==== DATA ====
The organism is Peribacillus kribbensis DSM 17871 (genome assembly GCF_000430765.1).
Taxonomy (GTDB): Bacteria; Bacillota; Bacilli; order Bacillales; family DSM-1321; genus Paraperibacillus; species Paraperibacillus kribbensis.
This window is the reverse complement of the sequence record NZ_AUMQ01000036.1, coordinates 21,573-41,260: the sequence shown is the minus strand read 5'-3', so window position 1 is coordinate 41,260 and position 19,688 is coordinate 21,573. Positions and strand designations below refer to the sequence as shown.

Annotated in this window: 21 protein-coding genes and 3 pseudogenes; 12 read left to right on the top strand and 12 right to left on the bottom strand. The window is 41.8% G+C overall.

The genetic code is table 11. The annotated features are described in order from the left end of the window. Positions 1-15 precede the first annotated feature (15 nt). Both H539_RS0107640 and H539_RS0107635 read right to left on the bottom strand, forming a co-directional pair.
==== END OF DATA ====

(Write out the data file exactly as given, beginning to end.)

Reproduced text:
The organism is Peribacillus kribbensis DSM 17871 (genome assembly GCF_000430765.1).
Taxonomy (GTDB): Bacteria; Bacillota; Bacilli; order Bacillales; family DSM-1321; genus Paraperibacillus; species Paraperibacillus kribbensis.
This window is the reverse complement of the sequence record NZ_AUMQ01000036.1, coordinates 21,573-41,260: the sequence shown is the minus strand read 5'-3', so window position 1 is coordinate 41,260 and position 19,688 is coordinate 21,573. Positions and strand designations below refer to the sequence as shown.

Annotated in this window: 21 protein-coding genes and 3 pseudogenes; 12 read left to right on the top strand and 12 right to left on the bottom strand. The window is 41.8% G+C overall.

The genetic code is table 11. The annotated features are described in order from the left end of the window. Positions 1-15 precede the first annotated feature (15 nt). Both H539_RS0107640 and H539_RS0107635 read right to left on the bottom strand, forming a co-directional pair.